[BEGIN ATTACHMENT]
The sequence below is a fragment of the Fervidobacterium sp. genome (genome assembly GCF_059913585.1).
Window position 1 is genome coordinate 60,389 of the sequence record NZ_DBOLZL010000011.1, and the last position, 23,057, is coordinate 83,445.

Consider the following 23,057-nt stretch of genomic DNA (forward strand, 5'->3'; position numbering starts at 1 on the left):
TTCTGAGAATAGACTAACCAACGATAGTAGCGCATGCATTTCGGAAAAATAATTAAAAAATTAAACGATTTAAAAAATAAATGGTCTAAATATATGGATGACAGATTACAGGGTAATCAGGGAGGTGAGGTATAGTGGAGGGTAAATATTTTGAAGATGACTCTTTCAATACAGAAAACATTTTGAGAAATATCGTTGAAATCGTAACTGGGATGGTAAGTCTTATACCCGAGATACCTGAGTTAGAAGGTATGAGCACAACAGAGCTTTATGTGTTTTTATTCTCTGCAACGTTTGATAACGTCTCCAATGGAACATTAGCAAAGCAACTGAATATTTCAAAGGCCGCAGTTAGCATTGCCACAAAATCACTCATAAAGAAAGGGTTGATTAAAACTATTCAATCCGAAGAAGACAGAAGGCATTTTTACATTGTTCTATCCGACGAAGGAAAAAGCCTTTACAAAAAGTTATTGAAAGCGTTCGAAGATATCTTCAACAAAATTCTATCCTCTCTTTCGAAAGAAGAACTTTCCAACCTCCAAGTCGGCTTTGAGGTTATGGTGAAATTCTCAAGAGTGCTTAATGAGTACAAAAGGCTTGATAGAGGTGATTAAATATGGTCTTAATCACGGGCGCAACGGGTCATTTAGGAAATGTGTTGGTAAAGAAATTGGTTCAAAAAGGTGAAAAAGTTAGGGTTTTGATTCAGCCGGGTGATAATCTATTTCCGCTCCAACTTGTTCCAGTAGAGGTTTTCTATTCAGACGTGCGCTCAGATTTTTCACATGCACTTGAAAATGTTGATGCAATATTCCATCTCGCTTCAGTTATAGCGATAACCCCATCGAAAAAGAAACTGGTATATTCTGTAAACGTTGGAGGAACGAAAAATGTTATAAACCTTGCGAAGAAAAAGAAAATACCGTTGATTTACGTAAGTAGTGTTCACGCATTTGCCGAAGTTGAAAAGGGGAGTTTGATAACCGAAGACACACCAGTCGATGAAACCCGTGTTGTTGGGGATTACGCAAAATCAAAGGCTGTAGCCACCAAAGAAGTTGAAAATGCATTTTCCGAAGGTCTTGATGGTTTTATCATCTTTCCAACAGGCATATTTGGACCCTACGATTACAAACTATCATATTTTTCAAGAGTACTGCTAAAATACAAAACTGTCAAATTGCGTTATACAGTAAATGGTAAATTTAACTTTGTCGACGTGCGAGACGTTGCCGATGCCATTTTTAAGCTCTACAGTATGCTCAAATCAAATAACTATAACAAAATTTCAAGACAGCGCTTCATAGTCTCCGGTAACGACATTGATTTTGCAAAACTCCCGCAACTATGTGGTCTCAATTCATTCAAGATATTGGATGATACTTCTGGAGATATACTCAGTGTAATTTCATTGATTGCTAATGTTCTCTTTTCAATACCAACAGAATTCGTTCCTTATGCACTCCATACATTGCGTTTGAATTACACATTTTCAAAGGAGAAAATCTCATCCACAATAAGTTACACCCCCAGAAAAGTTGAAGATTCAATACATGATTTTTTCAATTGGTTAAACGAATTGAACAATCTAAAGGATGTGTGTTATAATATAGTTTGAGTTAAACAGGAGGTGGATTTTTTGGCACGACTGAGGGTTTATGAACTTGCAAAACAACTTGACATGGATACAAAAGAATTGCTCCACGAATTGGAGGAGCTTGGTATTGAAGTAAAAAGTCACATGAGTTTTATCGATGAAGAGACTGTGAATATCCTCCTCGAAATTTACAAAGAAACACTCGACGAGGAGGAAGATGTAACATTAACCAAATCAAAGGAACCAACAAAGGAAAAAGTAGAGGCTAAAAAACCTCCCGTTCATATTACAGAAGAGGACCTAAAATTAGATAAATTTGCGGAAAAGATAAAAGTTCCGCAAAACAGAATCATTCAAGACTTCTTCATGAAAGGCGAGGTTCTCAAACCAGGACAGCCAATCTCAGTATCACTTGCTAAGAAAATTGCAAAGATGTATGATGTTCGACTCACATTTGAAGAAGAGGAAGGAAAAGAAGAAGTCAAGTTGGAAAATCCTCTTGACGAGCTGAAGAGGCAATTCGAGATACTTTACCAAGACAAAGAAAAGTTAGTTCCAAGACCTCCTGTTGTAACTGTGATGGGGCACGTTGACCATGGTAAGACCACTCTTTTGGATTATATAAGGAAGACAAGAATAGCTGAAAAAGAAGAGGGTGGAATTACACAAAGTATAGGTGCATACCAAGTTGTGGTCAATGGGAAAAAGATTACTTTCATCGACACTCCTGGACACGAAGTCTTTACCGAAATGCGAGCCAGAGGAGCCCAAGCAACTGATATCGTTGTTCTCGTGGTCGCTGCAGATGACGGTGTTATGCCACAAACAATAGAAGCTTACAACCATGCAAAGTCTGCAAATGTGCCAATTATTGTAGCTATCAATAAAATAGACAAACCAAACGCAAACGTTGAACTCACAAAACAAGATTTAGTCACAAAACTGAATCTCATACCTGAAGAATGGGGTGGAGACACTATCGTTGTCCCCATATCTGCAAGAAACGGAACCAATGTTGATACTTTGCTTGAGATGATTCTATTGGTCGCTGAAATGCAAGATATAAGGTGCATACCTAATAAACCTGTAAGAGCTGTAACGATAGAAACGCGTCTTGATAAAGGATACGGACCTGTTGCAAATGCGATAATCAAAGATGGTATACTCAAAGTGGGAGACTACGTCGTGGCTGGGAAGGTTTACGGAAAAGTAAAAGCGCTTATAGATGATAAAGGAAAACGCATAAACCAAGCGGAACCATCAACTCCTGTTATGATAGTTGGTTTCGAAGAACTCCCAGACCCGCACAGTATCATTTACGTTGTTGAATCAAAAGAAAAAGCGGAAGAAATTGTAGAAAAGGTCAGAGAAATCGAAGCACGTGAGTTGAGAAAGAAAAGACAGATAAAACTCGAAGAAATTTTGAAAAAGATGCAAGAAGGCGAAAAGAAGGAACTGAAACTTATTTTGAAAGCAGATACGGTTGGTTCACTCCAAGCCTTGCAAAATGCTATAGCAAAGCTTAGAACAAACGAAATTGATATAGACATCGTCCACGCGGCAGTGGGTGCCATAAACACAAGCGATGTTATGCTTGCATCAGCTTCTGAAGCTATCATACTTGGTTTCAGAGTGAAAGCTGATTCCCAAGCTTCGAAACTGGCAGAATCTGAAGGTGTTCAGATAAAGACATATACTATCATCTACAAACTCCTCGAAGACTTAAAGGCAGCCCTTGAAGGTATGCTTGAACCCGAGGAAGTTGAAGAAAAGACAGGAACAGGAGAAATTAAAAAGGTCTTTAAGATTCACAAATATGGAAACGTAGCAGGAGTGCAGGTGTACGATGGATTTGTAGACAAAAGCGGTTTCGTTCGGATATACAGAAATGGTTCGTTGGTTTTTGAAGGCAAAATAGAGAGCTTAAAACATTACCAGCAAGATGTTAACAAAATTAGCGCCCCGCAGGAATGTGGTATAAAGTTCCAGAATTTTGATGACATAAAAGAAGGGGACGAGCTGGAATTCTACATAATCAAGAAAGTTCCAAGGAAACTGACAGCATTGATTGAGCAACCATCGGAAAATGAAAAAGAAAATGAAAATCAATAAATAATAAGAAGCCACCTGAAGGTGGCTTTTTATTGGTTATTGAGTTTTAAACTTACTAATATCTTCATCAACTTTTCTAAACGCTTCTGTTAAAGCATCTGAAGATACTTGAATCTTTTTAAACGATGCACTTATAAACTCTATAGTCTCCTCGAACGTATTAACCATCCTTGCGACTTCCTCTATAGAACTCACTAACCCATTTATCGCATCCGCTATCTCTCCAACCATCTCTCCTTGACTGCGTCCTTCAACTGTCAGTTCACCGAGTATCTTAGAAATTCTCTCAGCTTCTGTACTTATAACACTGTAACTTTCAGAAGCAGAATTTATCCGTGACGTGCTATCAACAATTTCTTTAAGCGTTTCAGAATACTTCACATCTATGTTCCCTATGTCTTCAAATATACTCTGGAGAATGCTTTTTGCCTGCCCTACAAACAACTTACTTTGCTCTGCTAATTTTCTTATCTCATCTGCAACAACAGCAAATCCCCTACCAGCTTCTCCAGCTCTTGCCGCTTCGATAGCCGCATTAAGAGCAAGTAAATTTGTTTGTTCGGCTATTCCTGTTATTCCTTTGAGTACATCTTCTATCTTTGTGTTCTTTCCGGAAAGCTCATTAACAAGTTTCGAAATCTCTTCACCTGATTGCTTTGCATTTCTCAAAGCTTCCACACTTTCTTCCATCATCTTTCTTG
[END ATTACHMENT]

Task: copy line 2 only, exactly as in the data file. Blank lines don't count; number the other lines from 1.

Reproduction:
Window position 1 is genome coordinate 60,389 of the sequence record NZ_DBOLZL010000011.1, and the last position, 23,057, is coordinate 83,445.